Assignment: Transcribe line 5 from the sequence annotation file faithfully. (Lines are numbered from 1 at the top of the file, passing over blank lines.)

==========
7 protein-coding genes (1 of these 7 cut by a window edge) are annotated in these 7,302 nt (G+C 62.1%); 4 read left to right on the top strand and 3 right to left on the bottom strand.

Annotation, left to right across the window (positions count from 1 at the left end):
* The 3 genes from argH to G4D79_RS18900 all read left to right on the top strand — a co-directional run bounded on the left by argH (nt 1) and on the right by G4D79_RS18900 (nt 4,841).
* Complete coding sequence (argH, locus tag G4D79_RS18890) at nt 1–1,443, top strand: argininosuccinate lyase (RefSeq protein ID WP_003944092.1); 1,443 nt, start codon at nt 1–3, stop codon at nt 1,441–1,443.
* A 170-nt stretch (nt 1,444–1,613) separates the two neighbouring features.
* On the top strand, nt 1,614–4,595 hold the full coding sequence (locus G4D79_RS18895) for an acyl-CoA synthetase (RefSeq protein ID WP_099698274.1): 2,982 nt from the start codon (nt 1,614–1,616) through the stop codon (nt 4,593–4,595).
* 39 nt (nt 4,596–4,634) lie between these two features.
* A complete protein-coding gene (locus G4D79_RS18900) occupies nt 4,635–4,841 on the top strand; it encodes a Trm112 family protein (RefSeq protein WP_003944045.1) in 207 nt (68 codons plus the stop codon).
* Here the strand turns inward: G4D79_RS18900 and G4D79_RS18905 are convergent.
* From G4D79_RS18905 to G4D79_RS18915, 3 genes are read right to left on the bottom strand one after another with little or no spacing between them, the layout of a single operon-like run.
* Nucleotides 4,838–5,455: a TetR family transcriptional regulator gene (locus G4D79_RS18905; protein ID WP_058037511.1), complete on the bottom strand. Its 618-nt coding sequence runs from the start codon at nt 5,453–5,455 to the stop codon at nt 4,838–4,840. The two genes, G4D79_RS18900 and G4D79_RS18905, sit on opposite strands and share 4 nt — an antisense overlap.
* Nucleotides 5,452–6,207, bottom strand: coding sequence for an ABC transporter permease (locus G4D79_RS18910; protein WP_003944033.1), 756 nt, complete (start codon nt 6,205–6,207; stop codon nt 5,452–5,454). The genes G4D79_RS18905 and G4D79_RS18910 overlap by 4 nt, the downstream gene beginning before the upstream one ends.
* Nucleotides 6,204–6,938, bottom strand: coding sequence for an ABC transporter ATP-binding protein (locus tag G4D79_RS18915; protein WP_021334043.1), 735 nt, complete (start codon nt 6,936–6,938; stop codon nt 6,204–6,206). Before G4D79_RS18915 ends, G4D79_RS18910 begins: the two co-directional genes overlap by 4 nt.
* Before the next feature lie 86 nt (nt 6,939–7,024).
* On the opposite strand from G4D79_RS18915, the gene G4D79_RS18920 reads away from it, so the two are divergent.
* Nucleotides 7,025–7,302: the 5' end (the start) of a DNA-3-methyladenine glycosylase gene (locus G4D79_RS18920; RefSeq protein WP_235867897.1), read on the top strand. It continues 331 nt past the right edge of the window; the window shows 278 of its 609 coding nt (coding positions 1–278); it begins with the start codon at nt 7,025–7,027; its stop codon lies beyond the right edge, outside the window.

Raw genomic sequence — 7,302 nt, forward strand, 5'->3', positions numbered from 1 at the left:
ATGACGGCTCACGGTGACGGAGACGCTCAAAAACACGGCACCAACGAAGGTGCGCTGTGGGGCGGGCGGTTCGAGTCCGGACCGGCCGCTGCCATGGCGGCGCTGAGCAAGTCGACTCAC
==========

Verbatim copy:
* A 170-nt stretch (nt 1,444–1,613) separates the two neighbouring features.